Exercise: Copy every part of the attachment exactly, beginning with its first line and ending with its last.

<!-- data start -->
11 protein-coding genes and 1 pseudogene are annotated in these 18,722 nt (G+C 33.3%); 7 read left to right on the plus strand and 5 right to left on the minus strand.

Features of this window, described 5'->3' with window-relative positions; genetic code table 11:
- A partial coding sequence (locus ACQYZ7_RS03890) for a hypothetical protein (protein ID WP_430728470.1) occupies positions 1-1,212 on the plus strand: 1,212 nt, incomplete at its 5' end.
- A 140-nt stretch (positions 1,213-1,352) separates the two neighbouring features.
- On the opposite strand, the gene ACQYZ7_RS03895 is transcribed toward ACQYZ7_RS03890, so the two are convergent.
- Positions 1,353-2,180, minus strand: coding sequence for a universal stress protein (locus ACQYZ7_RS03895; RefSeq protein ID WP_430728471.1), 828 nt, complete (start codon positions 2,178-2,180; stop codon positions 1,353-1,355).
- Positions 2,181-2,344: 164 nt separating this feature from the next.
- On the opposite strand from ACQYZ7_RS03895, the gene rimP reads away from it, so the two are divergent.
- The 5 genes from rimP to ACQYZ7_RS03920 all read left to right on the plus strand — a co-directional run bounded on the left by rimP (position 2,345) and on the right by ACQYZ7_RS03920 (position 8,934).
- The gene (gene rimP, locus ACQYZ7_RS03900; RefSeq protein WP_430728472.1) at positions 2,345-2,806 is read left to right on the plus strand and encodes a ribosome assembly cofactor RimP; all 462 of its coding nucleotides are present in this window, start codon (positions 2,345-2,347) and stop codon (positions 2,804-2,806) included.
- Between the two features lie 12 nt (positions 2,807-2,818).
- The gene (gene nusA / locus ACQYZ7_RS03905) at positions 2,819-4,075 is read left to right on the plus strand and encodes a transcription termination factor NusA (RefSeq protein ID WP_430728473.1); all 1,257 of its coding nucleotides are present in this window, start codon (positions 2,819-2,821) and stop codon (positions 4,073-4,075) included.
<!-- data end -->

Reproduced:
11 protein-coding genes and 1 pseudogene are annotated in these 18,722 nt (G+C 33.3%); 7 read left to right on the plus strand and 5 right to left on the minus strand.

Features of this window, described 5'->3' with window-relative positions; genetic code table 11:
- A partial coding sequence (locus ACQYZ7_RS03890) for a hypothetical protein (protein ID WP_430728470.1) occupies positions 1-1,212 on the plus strand: 1,212 nt, incomplete at its 5' end.
- A 140-nt stretch (positions 1,213-1,352) separates the two neighbouring features.
- On the opposite strand, the gene ACQYZ7_RS03895 is transcribed toward ACQYZ7_RS03890, so the two are convergent.
- Positions 1,353-2,180, minus strand: coding sequence for a universal stress protein (locus ACQYZ7_RS03895; RefSeq protein ID WP_430728471.1), 828 nt, complete (start codon positions 2,178-2,180; stop codon positions 1,353-1,355).
- Positions 2,181-2,344: 164 nt separating this feature from the next.
- On the opposite strand from ACQYZ7_RS03895, the gene rimP reads away from it, so the two are divergent.
- The 5 genes from rimP to ACQYZ7_RS03920 all read left to right on the plus strand — a co-directional run bounded on the left by rimP (position 2,345) and on the right by ACQYZ7_RS03920 (position 8,934).
- The gene (gene rimP, locus ACQYZ7_RS03900; RefSeq protein WP_430728472.1) at positions 2,345-2,806 is read left to right on the plus strand and encodes a ribosome assembly cofactor RimP; all 462 of its coding nucleotides are present in this window, start codon (positions 2,345-2,347) and stop codon (positions 2,804-2,806) included.
- Between the two features lie 12 nt (positions 2,807-2,818).
- The gene (gene nusA / locus ACQYZ7_RS03905) at positions 2,819-4,075 is read left to right on the plus strand and encodes a transcription termination factor NusA (RefSeq protein ID WP_430728473.1); all 1,257 of its coding nucleotides are present in this window, start codon (positions 2,819-2,821) and stop codon (positions 4,073-4,075) included.